General Eligibility Requirements To be eligible for naturalization pursuant to section 319(a) of the INA, an applicant must: Be 18 or older Be a permanent resident (green card holder) for at least 3 years immediately preceding the date of filing Form N-400, Application for Naturalization Have been living in marital union with the U.S. citizen spouse, who has been a U.S. citizen during all of such period, during the 3 years immediately preceding the date of filing the application and up until examination on the application Have lived within the state, or USCIS district with jurisdiction over the applicant’s place of residence, for at least 3 months prior to the date of filing the application Have continuous residence in the United States as a lawful permanent resident for at least 3 years immediately preceding the date of filing the application Reside continuously within the United States from the date of application for naturalization until the time of naturalization Be physically present in the United States for at least 18 months out of the 3 years immediately preceding the date of filing the application Be able to read, write, and speak English and have knowledge and an understanding of U.S. history and government (also known as civics) Be a person of good moral character, attached to the principles of the Constitution of the United States, and well disposed to the good order and happiness of the United States during all relevant periods under the law.
When you complete a petition (I-130, I-140, etc.) for an immigrant visa, you send it to United States Citizenship and Immigration Services (USCIS) in the Department of Homeland Security for approval. If USCIS approves the petition and you wish to process for a visa outside the United States, USCIS will send you a Notice of Approval (I-797) and send the petition to the NVC. It often takes longer for the petition to arrive at the NVC than for you to receive your Notice of Approval. Please wait up to six weeks after receiving your Notice of Approval before contacting NVC. Once we receive your petition from USCIS, we will give it a unique NVC case number and send you a letter notifying you that we have your petition and what to do next.
Here are some tips to remember as an employer: You may NOT require your employees or potential employees to use Self Check or myE-Verify under any circumstances. Requiring applicants to provide proof of their employment authorization before establishing an employment relationship is known as “pre-screening” and it may constitute a violation of the antidiscrimination provision of the Immigration and Nationality Act. You may not require an employee, once hired, to use Self Check or myE-Verify. You may use the E-Verify program to verify the work eligibility of hired employees. You can find more information about E-Verify here: There is also a link to the E-Verify site in the side navigation bar. You always need to complete a Form I-9. If your new employee has used Self Check or myE-Verify, you still need to have the employee fill out Form I-9. A “work authorization confirmed” from Self Check does not replace the Form I-9 requirement. Neither does a new employee’s use of myE-Verify. Your new employees must still fill out Form I-9 Section 1and present unexpired work authorization documents. You must examine the documents presented and fill out Form I-9 Section 2. You must create a case in E-Verify for all new employees if you participate in E-Verify. If your new employee has used Self Check or myE-Verify, you still must create a case in E-Verify for that employee. Neither Self Check nor myE-Verify provide users with a work authorization credential. Self Check does not protect you from future claims that you hired an unauthorized worker. An employee’s use of Self Check does not create a legal presumption that you have not violated immigration law. This is true even if Self Check shows that an employee is authorized to work.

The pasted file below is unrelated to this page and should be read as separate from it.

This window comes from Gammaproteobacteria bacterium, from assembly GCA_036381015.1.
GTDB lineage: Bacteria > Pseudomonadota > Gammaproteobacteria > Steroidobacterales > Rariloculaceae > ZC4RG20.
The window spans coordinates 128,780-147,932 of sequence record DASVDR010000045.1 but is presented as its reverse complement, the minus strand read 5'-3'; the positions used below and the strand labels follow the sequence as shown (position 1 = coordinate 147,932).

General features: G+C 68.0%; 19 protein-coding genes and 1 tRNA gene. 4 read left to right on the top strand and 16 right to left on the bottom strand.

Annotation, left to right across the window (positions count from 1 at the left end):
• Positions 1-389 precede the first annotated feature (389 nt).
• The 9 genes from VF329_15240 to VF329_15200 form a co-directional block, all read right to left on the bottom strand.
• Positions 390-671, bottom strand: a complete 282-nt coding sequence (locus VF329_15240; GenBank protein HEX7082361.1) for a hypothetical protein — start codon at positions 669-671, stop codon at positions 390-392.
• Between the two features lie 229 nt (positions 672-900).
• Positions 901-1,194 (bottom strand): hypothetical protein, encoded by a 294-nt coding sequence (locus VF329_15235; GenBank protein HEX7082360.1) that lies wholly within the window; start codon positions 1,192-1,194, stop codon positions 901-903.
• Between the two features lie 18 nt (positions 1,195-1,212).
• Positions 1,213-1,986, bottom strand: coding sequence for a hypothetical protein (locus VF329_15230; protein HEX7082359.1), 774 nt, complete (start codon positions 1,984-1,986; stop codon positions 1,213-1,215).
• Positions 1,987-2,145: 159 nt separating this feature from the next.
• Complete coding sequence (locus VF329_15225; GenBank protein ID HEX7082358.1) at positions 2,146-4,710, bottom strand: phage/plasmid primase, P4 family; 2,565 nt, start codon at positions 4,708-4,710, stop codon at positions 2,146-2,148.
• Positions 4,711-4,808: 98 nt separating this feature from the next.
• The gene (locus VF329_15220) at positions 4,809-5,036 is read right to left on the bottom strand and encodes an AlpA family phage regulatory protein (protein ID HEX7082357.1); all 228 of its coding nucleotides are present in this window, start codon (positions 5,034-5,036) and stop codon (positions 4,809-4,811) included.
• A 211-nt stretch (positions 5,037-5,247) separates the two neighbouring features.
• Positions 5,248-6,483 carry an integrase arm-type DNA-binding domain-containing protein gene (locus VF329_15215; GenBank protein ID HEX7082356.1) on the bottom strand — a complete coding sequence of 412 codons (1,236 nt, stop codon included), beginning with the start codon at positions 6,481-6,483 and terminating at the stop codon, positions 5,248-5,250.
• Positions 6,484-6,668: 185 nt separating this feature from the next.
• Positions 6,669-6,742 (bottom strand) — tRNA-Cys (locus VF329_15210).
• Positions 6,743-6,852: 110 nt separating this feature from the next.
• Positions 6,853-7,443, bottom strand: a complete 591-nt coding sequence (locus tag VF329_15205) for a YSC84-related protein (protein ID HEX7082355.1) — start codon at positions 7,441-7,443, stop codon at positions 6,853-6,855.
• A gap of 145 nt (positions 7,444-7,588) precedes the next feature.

The Immigrant and Employee Rights Section (IER), enforces the anti-discrimination provision of the Immigration and Nationality Act (INA), 8 U.S.C. § 1324b. This federal law prohibits: 1) citizenship status discrimination in hiring, firing, or recruitment or referral for a fee, 2) national origin discrimination in hiring, firing, or recruitment or referral for a fee, 3) unfair documentary practices during the employment eligibility verification, Form I-9 and E-Verify, and 4) retaliation or intimidation. If you are an employer with questions about the anti-discrimination provision of the INA, call us at 508-477-5009